phosphorus

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july flooding waste water
Image by Foto-RaBe from Pixabay

July flooding pulled nutrients, waste into Vermont's waters — and climate change is making it worse

At the peak of the flooding in July, more than 4 billion gallons of water flowed into Lake Champlain every hour carrying fuel oil, mercury, diesel, and phosphorus from upstream communities.
‘dead zone’ tracking in Chesapeake Bay

New era begins for ‘dead zone’ tracking in Chesapeake Bay

The main objective is to give Bay scientists a clearer understanding of where and when low-oxygen conditions occur.

Yahara chain of lakes madison water phosphorus climate
Photo by Dave Hoefler on Unsplash

Good news for Madison lakes, but climate change could offset it

A Clean Lakes Alliance report indicates less phosphorous in the Yahara chain of lakes, which ultimately could mean more summer days when the lakes are free from algae blooms, but increased rainfall events could inhibit the progress.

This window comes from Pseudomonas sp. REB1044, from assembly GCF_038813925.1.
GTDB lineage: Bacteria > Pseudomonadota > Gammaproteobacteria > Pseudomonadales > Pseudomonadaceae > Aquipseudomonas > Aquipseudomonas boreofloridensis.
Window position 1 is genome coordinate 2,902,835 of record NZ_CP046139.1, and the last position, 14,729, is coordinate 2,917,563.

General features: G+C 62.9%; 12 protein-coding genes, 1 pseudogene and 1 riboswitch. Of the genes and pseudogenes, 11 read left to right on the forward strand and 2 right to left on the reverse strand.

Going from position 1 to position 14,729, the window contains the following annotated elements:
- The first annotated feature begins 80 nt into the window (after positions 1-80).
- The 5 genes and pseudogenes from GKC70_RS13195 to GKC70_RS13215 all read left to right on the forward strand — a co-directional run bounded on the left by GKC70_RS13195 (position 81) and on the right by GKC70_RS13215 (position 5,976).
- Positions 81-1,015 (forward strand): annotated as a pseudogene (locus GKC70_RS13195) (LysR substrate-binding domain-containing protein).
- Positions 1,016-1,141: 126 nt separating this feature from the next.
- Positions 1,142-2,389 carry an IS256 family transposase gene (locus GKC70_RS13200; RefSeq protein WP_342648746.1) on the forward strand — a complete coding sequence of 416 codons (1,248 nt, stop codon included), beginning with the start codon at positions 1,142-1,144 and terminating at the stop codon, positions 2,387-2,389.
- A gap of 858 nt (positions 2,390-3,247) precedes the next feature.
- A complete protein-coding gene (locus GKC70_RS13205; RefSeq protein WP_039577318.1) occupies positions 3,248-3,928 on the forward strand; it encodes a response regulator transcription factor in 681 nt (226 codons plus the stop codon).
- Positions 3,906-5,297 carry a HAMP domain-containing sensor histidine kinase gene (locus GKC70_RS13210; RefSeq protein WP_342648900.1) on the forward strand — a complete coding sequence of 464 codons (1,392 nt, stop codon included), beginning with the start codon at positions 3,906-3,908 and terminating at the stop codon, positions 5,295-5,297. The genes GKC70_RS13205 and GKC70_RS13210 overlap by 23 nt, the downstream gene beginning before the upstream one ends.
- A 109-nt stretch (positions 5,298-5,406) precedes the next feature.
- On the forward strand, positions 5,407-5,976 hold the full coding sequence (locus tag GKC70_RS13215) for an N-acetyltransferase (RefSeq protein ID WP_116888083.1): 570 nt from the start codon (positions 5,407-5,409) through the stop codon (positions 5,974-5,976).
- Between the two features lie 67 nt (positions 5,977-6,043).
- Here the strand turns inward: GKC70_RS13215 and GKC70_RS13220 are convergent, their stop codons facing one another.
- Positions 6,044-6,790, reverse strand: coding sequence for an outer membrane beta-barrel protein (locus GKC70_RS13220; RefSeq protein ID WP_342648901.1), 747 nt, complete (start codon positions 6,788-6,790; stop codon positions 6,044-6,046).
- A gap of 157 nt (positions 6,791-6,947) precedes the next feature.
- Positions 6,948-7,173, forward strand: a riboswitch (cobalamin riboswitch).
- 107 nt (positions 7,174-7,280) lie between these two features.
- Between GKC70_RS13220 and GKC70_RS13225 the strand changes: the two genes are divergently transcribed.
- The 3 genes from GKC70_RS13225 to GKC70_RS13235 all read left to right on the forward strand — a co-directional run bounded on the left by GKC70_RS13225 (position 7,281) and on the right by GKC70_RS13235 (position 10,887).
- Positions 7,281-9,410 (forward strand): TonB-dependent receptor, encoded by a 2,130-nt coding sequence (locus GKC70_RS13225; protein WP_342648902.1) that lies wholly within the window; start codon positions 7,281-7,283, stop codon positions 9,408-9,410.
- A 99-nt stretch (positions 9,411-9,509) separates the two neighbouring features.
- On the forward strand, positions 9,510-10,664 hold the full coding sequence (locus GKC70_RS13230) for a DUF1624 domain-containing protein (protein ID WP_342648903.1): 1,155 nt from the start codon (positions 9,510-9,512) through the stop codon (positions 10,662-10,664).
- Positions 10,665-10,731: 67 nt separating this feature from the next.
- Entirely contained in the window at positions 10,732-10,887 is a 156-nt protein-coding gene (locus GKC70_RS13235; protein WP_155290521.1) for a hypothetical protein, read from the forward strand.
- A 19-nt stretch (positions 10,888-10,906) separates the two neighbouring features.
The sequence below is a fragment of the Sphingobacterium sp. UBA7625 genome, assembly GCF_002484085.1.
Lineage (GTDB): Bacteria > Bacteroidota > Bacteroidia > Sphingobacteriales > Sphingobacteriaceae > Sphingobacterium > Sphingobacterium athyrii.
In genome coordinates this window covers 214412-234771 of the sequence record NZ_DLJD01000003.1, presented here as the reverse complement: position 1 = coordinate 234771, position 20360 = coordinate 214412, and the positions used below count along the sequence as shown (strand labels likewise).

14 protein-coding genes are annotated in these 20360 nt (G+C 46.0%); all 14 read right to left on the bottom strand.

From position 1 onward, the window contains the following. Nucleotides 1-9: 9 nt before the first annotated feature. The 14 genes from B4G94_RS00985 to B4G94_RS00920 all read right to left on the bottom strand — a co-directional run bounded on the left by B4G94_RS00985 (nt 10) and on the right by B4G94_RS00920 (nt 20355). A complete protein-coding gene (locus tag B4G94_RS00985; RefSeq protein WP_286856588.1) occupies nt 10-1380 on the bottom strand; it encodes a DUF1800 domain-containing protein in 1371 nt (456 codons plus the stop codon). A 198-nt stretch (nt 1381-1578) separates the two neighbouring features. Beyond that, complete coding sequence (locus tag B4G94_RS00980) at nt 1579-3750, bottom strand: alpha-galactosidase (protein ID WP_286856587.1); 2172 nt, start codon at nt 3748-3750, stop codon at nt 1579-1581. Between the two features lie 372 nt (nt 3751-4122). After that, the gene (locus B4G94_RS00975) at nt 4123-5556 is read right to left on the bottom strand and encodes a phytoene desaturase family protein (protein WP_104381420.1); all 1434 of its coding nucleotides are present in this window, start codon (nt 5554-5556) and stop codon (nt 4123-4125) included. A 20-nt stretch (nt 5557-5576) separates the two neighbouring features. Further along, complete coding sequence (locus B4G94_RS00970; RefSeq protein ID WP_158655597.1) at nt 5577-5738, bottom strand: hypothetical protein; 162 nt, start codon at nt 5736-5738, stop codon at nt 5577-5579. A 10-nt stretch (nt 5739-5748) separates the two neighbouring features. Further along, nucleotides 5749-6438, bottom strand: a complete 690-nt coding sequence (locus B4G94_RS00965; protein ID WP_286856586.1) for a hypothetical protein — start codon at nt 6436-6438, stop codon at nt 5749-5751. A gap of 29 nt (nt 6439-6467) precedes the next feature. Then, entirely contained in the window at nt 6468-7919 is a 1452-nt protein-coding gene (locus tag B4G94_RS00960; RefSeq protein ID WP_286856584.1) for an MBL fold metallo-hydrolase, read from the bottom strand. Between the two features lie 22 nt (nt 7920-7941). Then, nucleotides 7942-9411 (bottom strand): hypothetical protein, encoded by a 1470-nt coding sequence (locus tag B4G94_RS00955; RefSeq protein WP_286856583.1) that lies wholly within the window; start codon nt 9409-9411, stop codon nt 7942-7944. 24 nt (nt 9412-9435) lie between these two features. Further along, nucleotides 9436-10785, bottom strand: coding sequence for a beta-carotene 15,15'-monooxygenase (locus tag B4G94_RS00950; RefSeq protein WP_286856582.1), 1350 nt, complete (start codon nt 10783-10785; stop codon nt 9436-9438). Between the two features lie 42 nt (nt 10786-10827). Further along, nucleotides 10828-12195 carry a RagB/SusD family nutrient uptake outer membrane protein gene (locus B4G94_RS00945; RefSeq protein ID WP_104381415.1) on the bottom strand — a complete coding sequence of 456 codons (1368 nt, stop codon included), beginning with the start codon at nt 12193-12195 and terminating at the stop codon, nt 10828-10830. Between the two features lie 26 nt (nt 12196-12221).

lake auburn maine climate
Photo by Cate Bligh on Unsplash

Climate change is worsening the water quality issues at the center of a dispute over Lake Auburn

Climate change has been contributing to worsening water quality in Lake Auburn, as winter ice cover diminishes, and water temperatures are rising, giving algae more time to grow. And more extreme storm events can dump sediment and runoff which further degrade water quality.
great Atlantic Sargassum belt

A giant blob of seaweed is heading to Florida

The mass, known as the great Atlantic Sargassum belt, is drifting toward the Gulf of Mexico. Scientists say seaweed is likely to come ashore by summer to create a rotting, stinking, scourge.
Phosphorus polluton & dead zones
Charos Pix/Flickr

Phosphorus saved our way of life—and now threatens to end it

Fertilizers filled with the nutrient boosted our ability to feed the planet. Today, they’re creating vast and growing dead zones in our lakes and seas.
world’s farms are hooked on phosphorus
Jonathan/Flickr

The world’s farms are hooked on phosphorus. It’s a problem

Half of the globe’s crop productivity comes from a key fertilizer ingredient that’s non-renewable—and literally washing away.
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